May

Learning healthy eating habits in the garden.

 

Harden ‘em Off

Seedlings grown indoors need time to ‘toughen up’ before being planted in the ground. You’ll want to ‘harden off’ seedlings by gradually exposing them to outdoor conditions like wind, direct sunlight, lower moisture and cooler temperatures. About two weeks before planting outdoors, move seedlings outdoors to a partially shaded spot and then move them back inside at night. This is a perfect ‘job’ or reward for student helpers.


Add a Literacy Component

Connect language arts to the garden by reading a favorite book and creating a garden based on that theme.  You might try a Peter Rabbit garden for younger children or even a Harry Potter garden. Get children involved and get creative!  Before planting warm season crops, read Our Generous Garden (or Nuestra Huerta Generosa in Spanish) or Our Super Garden (Nuestro Super Jardin) to get students excited about how their garden can change their community and eating healthy by eating what we grow.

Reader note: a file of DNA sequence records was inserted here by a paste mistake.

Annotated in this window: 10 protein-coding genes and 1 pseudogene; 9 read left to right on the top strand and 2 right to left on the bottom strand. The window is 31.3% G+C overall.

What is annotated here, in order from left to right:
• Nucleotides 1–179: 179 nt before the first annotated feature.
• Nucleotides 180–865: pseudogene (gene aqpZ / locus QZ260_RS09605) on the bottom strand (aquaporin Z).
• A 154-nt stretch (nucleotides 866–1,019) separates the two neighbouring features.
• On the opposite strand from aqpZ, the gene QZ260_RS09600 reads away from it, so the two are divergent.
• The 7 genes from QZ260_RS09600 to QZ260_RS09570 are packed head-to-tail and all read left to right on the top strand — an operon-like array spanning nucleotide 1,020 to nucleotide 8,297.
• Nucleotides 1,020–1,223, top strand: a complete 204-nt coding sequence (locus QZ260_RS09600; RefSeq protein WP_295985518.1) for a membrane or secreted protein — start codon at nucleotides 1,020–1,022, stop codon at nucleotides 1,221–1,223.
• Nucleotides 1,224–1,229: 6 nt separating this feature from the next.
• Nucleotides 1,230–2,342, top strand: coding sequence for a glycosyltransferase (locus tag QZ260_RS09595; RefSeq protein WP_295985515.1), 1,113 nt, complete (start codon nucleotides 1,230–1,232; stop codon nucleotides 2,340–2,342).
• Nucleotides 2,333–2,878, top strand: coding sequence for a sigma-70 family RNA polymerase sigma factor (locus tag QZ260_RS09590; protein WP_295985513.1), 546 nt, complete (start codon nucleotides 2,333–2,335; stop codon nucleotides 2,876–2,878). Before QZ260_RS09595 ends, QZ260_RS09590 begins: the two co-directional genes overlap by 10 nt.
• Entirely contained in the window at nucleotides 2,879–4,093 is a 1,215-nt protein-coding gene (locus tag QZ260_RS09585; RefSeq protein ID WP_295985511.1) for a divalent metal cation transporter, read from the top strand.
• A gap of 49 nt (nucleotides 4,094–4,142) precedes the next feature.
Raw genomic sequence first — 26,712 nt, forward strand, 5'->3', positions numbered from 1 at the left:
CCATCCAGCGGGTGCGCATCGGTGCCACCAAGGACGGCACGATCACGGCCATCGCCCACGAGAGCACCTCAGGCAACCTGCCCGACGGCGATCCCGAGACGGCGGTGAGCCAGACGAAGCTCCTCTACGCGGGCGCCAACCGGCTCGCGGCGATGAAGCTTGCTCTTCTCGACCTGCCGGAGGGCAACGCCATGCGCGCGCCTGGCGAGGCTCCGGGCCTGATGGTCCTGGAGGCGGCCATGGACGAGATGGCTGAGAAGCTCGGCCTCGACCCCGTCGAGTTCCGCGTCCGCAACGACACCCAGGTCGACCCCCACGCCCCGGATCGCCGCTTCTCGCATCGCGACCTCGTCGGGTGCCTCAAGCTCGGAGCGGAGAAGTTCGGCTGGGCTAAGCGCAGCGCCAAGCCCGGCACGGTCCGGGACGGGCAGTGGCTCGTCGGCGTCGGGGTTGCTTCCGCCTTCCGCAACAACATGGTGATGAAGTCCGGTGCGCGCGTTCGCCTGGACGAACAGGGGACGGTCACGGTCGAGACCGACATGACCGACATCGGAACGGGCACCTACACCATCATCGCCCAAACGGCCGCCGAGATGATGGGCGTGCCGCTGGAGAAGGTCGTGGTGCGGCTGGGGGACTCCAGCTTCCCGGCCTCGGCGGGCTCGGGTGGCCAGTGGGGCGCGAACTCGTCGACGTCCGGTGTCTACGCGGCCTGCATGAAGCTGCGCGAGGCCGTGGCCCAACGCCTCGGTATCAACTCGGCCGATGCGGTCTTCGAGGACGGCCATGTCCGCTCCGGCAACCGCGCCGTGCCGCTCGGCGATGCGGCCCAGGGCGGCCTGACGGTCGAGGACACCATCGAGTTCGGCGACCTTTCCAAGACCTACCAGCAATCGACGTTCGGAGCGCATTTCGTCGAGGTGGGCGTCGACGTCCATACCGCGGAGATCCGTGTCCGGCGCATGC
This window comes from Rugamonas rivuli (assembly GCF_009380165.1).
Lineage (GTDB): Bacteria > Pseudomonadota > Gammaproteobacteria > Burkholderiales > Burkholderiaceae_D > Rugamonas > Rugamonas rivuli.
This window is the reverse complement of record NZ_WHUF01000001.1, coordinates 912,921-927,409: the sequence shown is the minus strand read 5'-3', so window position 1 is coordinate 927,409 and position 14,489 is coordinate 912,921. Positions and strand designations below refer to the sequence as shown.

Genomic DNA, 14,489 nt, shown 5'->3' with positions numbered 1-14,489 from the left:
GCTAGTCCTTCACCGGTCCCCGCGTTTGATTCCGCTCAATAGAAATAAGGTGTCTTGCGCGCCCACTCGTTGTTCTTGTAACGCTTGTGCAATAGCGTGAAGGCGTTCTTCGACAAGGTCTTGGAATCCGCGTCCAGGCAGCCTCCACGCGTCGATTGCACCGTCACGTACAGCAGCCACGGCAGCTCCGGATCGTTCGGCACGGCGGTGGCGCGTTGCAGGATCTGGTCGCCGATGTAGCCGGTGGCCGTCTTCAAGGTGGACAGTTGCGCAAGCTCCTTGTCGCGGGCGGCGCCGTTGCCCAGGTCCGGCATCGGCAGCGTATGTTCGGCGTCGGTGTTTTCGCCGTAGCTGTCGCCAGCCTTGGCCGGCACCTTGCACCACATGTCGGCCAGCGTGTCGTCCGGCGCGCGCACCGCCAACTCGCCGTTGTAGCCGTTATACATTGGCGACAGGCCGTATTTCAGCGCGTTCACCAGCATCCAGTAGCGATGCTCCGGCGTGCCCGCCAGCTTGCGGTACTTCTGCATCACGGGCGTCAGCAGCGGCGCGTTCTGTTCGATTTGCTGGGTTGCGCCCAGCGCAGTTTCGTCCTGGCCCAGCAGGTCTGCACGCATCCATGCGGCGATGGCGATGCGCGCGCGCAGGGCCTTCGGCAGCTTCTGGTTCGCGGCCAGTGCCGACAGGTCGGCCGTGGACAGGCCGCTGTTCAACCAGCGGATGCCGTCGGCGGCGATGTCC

Transplant Warm Season Crops

In late May, transplant warm season plants like tomatoes, squash, eggplant and peppers into the garden.  You may have to cover them at night if evening temperatures drop below 45 degrees.


Harvest Cool Season Vegetables

Now is the season for radishes, spinach and leaf lettuce.  Have student helpers harvest these crops and make a spring salad to share.


Extend the Season

Plant additional rows of beans, lettuce, cilantro and other fast-growing plants so you have a steady supply through summer.


Thin ‘em Out

It’s hard to do, but give seedlings (review the seed packets) space to grow by pinching out weaker plants.  Thinning the plants will result in bigger, more robust plants that produce more fruits and vegetables.


copyright Anne Nagro